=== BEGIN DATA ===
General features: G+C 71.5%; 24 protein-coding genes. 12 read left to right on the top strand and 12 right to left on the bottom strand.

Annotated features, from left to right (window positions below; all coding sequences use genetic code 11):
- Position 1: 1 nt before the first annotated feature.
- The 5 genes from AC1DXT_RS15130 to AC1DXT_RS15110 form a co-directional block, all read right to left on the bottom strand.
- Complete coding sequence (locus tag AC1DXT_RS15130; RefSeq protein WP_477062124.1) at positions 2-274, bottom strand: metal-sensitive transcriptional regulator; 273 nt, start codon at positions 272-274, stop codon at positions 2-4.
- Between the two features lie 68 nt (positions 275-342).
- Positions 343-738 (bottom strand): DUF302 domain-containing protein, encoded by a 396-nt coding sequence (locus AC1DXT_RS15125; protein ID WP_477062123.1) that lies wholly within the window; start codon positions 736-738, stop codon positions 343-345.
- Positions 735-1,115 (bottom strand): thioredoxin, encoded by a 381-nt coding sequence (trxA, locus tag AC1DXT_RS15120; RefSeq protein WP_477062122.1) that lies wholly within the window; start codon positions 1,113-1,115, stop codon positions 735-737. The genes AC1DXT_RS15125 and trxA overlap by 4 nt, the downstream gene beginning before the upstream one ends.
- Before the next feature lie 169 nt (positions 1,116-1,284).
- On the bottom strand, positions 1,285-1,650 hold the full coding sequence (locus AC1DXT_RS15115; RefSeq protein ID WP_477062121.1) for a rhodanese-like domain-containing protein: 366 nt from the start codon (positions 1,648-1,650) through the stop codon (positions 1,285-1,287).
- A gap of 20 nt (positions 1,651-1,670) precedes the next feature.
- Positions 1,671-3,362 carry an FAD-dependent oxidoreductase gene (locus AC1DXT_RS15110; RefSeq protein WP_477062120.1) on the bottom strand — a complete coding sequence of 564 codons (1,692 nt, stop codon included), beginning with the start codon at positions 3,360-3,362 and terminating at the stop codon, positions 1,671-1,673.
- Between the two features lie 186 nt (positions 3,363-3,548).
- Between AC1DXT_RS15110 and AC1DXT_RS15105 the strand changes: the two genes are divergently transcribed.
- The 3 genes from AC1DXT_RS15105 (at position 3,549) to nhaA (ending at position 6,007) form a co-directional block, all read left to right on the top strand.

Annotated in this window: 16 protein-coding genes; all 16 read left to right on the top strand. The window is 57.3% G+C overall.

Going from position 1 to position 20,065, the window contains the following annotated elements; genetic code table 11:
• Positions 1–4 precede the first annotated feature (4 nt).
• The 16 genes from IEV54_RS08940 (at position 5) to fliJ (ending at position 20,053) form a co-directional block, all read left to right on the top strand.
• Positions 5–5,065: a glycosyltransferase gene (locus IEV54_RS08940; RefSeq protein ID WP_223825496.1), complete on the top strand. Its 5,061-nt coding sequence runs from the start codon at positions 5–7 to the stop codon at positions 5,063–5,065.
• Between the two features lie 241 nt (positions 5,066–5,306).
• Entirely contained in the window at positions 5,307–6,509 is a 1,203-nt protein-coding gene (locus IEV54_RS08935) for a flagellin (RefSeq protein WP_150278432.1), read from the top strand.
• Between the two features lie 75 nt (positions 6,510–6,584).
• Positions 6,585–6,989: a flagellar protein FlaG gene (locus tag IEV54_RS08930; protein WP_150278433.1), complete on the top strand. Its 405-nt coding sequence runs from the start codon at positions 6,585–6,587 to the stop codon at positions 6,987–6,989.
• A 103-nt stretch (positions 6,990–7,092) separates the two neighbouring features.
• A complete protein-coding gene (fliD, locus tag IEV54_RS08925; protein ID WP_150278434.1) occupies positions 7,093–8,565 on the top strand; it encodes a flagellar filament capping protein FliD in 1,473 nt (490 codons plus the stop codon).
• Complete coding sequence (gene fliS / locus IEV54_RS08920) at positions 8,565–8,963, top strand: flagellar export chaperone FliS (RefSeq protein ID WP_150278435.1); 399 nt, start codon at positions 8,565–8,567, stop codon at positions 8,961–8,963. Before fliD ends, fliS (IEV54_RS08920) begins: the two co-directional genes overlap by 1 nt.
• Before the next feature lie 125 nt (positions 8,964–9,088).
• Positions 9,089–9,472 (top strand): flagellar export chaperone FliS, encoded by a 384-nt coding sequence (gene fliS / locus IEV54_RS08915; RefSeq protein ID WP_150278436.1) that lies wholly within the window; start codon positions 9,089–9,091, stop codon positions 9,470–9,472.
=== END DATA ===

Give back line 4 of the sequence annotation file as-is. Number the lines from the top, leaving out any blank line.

- The 5 genes from AC1DXT_RS15130 to AC1DXT_RS15110 form a co-directional block, all read right to left on the bottom strand.